Explicit IMF \(B_y\) dependence in geomagnetic activity : modulation of precipitating electrons
|Author:||Holappa, L.1; Asikainen, T.1; Mursula, K.1|
1ReSoLVE Centre of Excellence, Space Physics and Astronomy Research Unit, University of Oulu, Oulu, Finland
|Online Access:||PDF Full Text (PDF, 1 MB)|
|Persistent link:|| http://urn.fi/urn:nbn:fi-fe2020050625420
American Geophysical Union,
|Publish Date:|| 2020-08-06
The most important driver of geomagnetic activity is the north–south (\(B_z\)) component of the interplanetary magnetic field (IMF), which dominates the solar wind-magnetosphere coupling and all solar wind coupling functions. While the east–west (\(B_y\)) IMF component is also included in most coupling functions, its effect is always assumed to be symmetric with respect of its sign. However, recent studies have shown that, for a fixed value of any coupling function, geomagnetic activity is stronger for \(B_y > 0\) than for \(B_y < 0\) in Northern Hemisphere winter. In Southern Hemisphere winter, the dependence on the \(B_y\) sign is reversed. In this paper, we use measurements of National Oceanic and Atmospheric Administration Polar-Orbiting Operational Environmental Satellites to show that the flux of magnetospheric electrons precipitating into the atmosphere also exhibits an explicit \(B_y\) dependence. This \(B_y\) dependence is strong in the midnight and dawn sectors where it causes a related \(B_y\) effect in the westward electrojet and geomagnetic activity by modulating ionospheric conductivity.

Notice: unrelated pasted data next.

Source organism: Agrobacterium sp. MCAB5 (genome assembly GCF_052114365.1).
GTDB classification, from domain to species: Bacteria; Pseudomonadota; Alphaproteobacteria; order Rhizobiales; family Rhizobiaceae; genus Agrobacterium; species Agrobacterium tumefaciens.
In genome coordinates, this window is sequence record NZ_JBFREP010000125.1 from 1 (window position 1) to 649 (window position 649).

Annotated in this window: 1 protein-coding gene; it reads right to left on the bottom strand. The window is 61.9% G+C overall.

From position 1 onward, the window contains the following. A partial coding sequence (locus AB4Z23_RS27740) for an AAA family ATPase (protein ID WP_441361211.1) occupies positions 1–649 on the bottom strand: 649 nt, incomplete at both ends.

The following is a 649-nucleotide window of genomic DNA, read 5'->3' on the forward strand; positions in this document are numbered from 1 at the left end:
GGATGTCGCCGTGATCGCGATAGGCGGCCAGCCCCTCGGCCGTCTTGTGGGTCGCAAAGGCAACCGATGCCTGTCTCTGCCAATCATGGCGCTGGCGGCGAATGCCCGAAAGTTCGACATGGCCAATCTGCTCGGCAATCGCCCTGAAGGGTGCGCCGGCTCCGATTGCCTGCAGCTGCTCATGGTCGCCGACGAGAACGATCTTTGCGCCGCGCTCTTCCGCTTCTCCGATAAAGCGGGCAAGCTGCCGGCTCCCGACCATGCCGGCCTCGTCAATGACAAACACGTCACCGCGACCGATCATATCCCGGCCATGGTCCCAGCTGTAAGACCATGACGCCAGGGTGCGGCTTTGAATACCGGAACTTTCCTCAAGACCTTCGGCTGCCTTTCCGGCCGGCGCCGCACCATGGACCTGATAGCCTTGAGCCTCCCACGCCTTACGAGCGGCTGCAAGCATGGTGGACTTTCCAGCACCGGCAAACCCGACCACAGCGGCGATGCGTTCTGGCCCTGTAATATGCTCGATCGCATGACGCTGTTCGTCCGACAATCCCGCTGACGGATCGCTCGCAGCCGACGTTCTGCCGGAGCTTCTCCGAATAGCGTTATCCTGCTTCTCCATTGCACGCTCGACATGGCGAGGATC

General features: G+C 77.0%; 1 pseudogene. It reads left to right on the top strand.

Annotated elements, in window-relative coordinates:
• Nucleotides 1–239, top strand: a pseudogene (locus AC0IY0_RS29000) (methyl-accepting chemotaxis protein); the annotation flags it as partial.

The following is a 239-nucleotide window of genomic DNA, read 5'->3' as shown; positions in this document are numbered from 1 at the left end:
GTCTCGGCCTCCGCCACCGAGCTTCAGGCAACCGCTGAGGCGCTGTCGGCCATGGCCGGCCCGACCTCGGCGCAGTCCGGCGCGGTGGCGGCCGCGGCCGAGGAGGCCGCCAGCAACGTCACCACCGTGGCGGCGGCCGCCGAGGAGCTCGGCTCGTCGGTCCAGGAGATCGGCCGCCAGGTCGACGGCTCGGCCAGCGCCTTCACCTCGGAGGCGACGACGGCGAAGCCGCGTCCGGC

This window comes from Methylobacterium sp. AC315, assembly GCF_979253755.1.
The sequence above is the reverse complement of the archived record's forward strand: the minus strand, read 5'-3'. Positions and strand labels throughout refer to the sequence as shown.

Geophysical research letters
|Type of Publication:||
A1 Journal article – refereed
|Field of Science:||
115 Astronomy and space science
We acknowledge the financial support by the Academy of Finland to the ReSoLVE Centre of Excellence (project 272157), to the postdoctoral researcher project of LH (322459), and to the PROSPECT project (321440).
|Academy of Finland Grant Number:||
272157 (Academy of Finland Funding decision)
322459 (Academy of Finland Funding decision)
321440 (Academy of Finland Funding decision)
The solar wind data were downloaded from the OMNI2 database (http://omniweb.gsfc.nasa.gov/). All the original POES/MEPED energetic particle data used here are archived in the NOAA/NGDC dataserver (http://www.ngdc.noaa.gov/stp/satellite/poes/index.html).
© 2020. American Geophysical Union.